Advertisement

Fish Physiology and Biochemistry

, Volume 34, Issue 1, pp 19–24 | Cite as

Stability of RNA isolated from post-mortem tissues of Atlantic salmon (Salmo salar L.)

  • P. J. Seear
  • G. E. Sweeney
Article

Abstract

Studies of post-mortem interval on the stability of RNA from a number of various mammals have shown RNA to be stable for between 24 and 48 h following death. As yet there have been no studies looking at RNA stability in post-mortem tissues of poikilothermic fish. Brain, kidney, liver and muscle were collected from Atlantic salmon (Salmo salar) parr and samples of each tissue were placed into RNAlater™ after 0–24 h post-mortem storage at room temperature. Electrophoretic analysis of the total RNA showed degradation of ribosomal RNA only in muscle from 8 h onwards. Probing of northern blots with β-actin showed that, in the brain, β-actin mRNA was stable for 24 h post-mortem but degradation of mRNA was observed after 8 h with the kidney and liver and after 4 h with the muscle. Expression of the weakly expressed thyroid hormone receptor β (TRβ) was detected by reverse transcriptase polymerase chain reaction (RT-PCR) in all tissues up to 24 h post-mortem although a reduction in PCR product was observed after 8 h with muscle and 24 h with kidney. Analysis with an Agilent 2100 Bioanalyzer showed that the RNA integrity number (RIN) of brain total RNA remained constant for 8 h post-mortem with only a small fall at 24 h post-mortem. The RINs of the remaining tissues indicated degradation at 8 h post-mortem with kidney and muscle and at 24 hours post-mortem with liver. Taken together these findings show that degradation of Atlantic salmon RNA is tissue dependent but stable for at least one hour post-mortem.

Keywords

Brain Degradation Kidney Liver Muscle Post-mortem interval RNA stability 

Abbreviations

RIN

RNA integrity number

TRβ

Thyroid hormone receptor β

Notes

Acknowledgements

The authors would like to thank Dr Sarah Rogers for supplying the Atlantic salmon β-actin clone and Dr Marco Campinho for his technical assistance. This work was supported by the Biotechnology and Biological Sciences Research Council under grant no. 72/EGA17676.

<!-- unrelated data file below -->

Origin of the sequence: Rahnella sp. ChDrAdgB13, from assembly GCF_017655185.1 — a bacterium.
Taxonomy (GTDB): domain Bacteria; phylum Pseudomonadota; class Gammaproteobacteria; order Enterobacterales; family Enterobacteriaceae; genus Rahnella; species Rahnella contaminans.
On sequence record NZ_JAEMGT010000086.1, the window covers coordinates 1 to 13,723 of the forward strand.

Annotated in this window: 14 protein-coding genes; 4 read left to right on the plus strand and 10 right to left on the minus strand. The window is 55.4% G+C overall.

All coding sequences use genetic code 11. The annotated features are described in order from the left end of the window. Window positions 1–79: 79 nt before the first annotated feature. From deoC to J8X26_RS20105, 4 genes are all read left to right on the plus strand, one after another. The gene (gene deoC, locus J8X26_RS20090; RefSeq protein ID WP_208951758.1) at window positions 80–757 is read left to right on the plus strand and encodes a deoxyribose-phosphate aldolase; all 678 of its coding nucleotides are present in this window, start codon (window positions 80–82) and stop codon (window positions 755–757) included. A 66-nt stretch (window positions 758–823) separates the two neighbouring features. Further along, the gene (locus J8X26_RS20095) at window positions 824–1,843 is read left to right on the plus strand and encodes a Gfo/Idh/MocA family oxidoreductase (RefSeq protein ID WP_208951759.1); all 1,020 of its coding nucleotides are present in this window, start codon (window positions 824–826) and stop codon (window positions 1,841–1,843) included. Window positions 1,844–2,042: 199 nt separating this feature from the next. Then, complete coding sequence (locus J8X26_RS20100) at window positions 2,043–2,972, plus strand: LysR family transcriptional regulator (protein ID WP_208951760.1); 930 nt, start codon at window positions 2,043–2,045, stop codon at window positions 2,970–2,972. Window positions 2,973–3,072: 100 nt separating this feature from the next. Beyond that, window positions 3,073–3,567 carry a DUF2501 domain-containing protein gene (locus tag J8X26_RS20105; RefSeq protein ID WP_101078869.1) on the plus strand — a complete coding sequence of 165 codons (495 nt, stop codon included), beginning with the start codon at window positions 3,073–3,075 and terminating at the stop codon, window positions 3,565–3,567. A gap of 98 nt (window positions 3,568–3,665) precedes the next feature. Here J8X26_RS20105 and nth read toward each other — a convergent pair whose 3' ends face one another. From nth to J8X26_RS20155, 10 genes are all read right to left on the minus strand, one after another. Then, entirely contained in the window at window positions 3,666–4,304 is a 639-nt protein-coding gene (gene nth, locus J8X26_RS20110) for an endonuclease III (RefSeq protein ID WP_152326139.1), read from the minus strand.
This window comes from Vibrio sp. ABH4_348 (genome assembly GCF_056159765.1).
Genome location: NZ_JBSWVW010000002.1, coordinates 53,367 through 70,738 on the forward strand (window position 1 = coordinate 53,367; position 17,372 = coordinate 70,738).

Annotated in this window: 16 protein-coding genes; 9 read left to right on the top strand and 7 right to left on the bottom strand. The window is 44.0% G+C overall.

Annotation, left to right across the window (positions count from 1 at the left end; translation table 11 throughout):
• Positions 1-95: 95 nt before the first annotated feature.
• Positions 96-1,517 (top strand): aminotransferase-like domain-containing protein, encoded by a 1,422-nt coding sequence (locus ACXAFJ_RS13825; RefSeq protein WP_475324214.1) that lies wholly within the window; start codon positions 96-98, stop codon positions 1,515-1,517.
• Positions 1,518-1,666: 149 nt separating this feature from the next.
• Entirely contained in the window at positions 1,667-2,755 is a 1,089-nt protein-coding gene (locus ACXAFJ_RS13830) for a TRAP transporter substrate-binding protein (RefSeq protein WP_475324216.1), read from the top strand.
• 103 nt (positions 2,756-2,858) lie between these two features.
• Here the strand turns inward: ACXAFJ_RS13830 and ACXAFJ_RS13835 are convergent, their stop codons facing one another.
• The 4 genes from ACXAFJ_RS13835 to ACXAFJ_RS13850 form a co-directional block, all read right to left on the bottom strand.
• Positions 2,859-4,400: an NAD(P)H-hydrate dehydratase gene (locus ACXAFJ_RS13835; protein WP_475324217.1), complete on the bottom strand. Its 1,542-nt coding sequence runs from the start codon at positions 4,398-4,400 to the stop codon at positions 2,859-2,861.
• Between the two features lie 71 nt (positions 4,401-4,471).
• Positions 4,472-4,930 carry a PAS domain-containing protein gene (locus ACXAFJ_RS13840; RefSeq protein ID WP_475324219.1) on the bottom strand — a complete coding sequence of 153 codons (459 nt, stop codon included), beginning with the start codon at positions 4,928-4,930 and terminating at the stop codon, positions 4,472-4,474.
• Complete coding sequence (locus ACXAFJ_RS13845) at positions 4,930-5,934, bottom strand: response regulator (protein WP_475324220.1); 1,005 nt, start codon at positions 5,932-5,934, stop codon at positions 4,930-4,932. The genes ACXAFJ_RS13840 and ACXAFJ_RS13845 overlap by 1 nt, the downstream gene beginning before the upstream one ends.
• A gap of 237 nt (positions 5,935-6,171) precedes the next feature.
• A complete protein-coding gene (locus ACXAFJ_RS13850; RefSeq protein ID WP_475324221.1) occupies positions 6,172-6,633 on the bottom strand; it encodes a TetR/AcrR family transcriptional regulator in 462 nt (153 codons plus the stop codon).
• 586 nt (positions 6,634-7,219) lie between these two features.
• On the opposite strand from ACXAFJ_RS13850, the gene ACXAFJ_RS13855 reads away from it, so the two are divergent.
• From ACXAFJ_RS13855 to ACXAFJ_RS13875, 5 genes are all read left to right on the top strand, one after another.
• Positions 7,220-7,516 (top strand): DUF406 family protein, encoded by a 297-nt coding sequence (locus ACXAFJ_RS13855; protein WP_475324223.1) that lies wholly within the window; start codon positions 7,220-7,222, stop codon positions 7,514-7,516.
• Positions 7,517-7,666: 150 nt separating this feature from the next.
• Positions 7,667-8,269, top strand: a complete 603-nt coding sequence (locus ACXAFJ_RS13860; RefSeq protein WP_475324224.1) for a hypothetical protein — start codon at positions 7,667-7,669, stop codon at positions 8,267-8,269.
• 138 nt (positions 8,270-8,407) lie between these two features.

References

  1. Catts VS, Catts SV, Fernandez HR, Taylor JM, Coulson EJ, Lutze-Mann LH (2005) A microarray study of post-mortem mRNA degradation in mouse brain tissue. Mol Brain Res 138:164–177PubMedCrossRefGoogle Scholar
  2. Fitzpatrick R, Casey OM, Morris D, Smith T, Powell R, Sreenan JM (2002) Post-mortem stability of RNA isolated from bovine reproductive tissues. Biochim Biophys Acta 1574:10–14PubMedGoogle Scholar
  3. Fleige S, Pfaffl MW (2006) RNA integrity and the effect on the real-time qRT-PCR performance. Mol Aspects Med 27:126–129PubMedCrossRefGoogle Scholar
  4. Imbeaud S, Graudens E, Boulanger V, Barlet X, Zaborski P, Eveno E, Mueller O, Schroeder A, Auffray C (2005) Towards standardization of RNA quality assessment using user-independent classifiers of microcapillary electrophoresis traces. Nucleic Acids Res 33:e56PubMedCrossRefGoogle Scholar
  5. Inoue H, Kimara A, Tuji T (2002) Degradation profile of mRNA in a dead rat body: basic semi-quantification study. Forensic Sci Int 130:127–132PubMedCrossRefGoogle Scholar
  6. Johnson SA, Morgan DG, Finch CE (1986) Extensive post-mortem stability of RNA from rat and human brain. J Neurosci Res 16:267–280PubMedCrossRefGoogle Scholar
  7. Malik KJ, Chen CD, Olsen TW (2003) Stability of RNA from the retina and retinal pigment epithelium in a porcine model simulating human eye bank conditions. Invest Opthalmol Vis Sci 44:2730–2735CrossRefGoogle Scholar
  8. Marchuk L, Sciore P, Reno C, Frank CB, Hart DA (1998) Post-mortem stability of total RNA isolated from rabbit ligament, tendon and cartilage. Biochim Biophys Acta 1379:171–177PubMedGoogle Scholar
  9. Preece P, Cairns NJ (2003) Quantifying mRNA in post-mortem brains: influence of gender, age at death, post-mortem interval, brain pH, agonal state and inter-lobe mRNA variance. Mol Brain Res 118:60–71PubMedCrossRefGoogle Scholar
  10. Schroeder A, Mueller O, Stocker S, Salowsky R, Leiber M, Gassmann M, Lightfoot S, Menzel W, Granzow M, Ragg T (2006) The RIN: an RNA integrity number for assigning integrity values to RNA measurements. BMC Mol Biol 7:3PubMedCrossRefGoogle Scholar
  11. Tourrière H, Chebli K, Tazi J (2002) mRNA degradation machines in eukaryotic cells. Biochimie 84:821–837PubMedCrossRefGoogle Scholar
  12. Trotter SA, Brill II LB, Bennett JP Jr (2002) Stability of gene expression in post-mortem brain revealed by cDNA gene array analysis. Brain Res 942:120–123PubMedCrossRefGoogle Scholar
  13. Wetzel DM, Bohn MC, Hamill RW (1994) Post-mortem stability of mRNA for glucocorticoid and mineralocorticoid receptor in rodent brain. Brain Res 649:117–121PubMedCrossRefGoogle Scholar
  14. Wilusz CJ, Wormington M, Peltz SW (2001) The cap-to-tail guide to mRNA turnover. Nature Rev Mol Cell Biol 2:237–246CrossRefGoogle Scholar

Copyright information

© Springer Science+Business Media B.V. 2007

Authors and Affiliations

  1. 1.Biological Sciences DivisionBritish Antarctic SurveyCambridgeUK
  2. 2.Cardiff School of BiosciencesCardiff UniversityCardiffUK

Personalised recommendations